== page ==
Maybe it is the lasting effects of Dewey & LeBoeuf’s collapse partly over guaranteeing partners high salaries for years. Maybe it is a shift away from rewarding revenue toward prioritizing profits.
For a number of reasons, firms might start to put their foot down when it comes to rainmakers who threaten to leave unless their salary is increased. These partners might not be shown the door in an era where capturing revenue is key, but the firms won’t block the exit—that is, if the circumstances are right.
“Firms are willing to let rainmakers walk if they feel like they are being extorted and they feel like they can keep the work,” recruiter Mark Jungers of Lippman Jungers said. “But if they don’t feel those two things, then hell no. They can’t lose it.”
Frank D’Amore of Attorney Career Catalysts said firms have learned from the demise of their competitors that paying solely on origination is not a sustainable culture for long-term survival. But that understanding is competing with the tension created from shrinking revenue streams and the need to keep revenue in the door at almost all costs. He said firms are saying one thing and doing another when it comes to wanting to stand up to rainmakers and actually letting them walk out the door.
Much of a firm’s calculus comes down to whether the work that partner was doing has been institutionalized, Jungers said. A practice that requires a number of other attorneys and is made up of matters that span months or years is difficult to switch firms even if the lead partner leaves.
“It’s difficult to move an army and it’s difficult to move things mid-case,” Jungers said.
Dewey & LeBoeuf was a prime example of a firm that made guarantees to partners that outpaced what those laterals actually brought to the firm. Since that time, signing bonuses for laterals are smaller, guarantees are much shorter and they often include an “out” clause if the lateral’s projections don’t come to bear, Jungers said. He said laterals often provide a prospective firm three takes on their book of business—an optimistic outlook, potential problems that would affect an average book and the worst-case scenario.
It used to be that firm leaders would have laterals bump up projections knowing the voting partnership would expect the actual number to be lower. Now, Jungers said, firms are going straight to that worst-case scenario when looking at a lateral’s potential.
D’Amore shared a similar sentiment that, while rainmakers are in higher demand than they have ever been, firms are much more cautious about signing deals.
Jungers was clear that he viewed rainmaking as being worth more on the dollar now than it was even four years ago. He said, however, that firms may be looking to minimize the number of outliers who are stretching the spread between the highest- and lowest-paid partners. Squeezing that top end becomes more bearable when the partner’s work is institutionalized, Jungers said.
Marcie Borgal Shunk, a senior consultant with LawVision Group, told The Legal earlier this week that while the compensation spread among the highest- and lowest-paid partners grew significantly during the recession as firms threw money at rainmakers to keep them from jumping ship, some firms are now taking a stand. She said they are putting culture over dollars and letting those attorneys walk out the door. Firms can’t just think about this year’s revenue but where revenue will come from three to five years from now. In order to do that, they have to maintain a culture where people want to stay, Shunk said.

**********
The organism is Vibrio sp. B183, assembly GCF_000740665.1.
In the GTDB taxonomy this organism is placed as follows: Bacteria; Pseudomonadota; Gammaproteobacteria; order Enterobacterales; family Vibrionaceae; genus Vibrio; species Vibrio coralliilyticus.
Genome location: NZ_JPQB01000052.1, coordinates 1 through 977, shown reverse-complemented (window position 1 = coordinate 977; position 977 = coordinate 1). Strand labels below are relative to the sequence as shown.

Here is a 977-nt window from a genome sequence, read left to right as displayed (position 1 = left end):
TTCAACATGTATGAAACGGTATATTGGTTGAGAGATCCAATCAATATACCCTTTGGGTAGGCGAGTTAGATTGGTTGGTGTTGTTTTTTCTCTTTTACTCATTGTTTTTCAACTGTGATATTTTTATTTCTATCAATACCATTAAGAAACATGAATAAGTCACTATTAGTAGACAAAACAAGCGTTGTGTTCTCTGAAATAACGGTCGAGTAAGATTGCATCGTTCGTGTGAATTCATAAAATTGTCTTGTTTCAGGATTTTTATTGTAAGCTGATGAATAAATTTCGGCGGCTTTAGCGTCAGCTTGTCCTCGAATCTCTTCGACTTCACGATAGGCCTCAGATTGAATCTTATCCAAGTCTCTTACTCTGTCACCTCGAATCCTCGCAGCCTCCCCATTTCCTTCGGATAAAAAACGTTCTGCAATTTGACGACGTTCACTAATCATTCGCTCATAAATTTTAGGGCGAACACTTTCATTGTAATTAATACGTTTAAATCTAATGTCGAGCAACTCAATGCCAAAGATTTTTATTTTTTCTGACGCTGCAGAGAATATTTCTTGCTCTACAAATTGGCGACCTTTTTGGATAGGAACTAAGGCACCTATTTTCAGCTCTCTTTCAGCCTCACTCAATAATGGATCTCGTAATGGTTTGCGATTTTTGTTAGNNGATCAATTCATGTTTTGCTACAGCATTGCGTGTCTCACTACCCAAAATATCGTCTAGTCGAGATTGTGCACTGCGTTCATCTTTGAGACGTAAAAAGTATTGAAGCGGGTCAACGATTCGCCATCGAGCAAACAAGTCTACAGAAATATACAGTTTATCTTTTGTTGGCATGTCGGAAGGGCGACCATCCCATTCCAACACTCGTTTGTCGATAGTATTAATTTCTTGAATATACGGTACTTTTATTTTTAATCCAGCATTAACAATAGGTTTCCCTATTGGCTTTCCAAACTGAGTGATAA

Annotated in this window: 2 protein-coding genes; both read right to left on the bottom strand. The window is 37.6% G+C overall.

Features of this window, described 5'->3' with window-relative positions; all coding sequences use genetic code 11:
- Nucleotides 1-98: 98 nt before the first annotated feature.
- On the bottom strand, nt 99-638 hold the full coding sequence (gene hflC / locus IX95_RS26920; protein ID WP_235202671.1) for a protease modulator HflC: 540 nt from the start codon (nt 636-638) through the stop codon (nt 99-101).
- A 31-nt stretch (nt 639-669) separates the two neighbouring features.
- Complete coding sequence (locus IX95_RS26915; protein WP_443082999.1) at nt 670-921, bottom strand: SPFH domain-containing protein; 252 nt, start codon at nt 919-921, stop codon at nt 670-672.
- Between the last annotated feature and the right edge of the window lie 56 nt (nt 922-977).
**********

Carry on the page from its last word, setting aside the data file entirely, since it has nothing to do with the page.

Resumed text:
It is the time of year when these issues might come to a head, according to Los Angeles-based Edwin Reeser, an attorney to law firms and lawyers and former head of Sonnenschein Nath & Rosenthal’s office in the city.
Firms now have a pretty good idea of what their profit pools will be at the end of the year and they are starting the budgeting process for 2014, he said. It may become more common for firms to let rainmakers walk out the door in the coming years because of the lessons learned from other firms’ breakups, a shift by firms away from compensating based on revenue and looking instead at profitability and a general acceptance that the market is not going to return to pre-recession levels or form, Reeser said.
Reeser said rainmakers are clearly still critical to the business of a law firm. Compensation comes down to paying all of a firm’s partners fairly and the problem occurs when a partner’s view of what is fair differs from the firm’s view.
“You have to have at some point the ability and the willingness and the backing of your partners to stand up to a partner who is asking for too much,” Reeser said.
A system that pays different amounts to attorneys for the relatively same contributions is problematic, he said.
“They are sending a message to you as a leader that they value their personal interests over the collective interests of the firm,” Reeser said of partners who demand too much. “As soon as that happens, that is poison.”
Firms had often compensated based on the gross revenue a lawyer brought into the firm, Reeser said. But a $10 million book with a low profit margin isn’t worth as much as a $7 million book with a much higher profit margin, Reeser said. Firms are starting to recognize that and are beginning to pay accordingly. He said they can be some difficult conversations to have, but it is something firms have to address.
“If what I’m asking for is a negative to the firm, you’ve got no choice,” Reeser said. “You are better off if I leave.”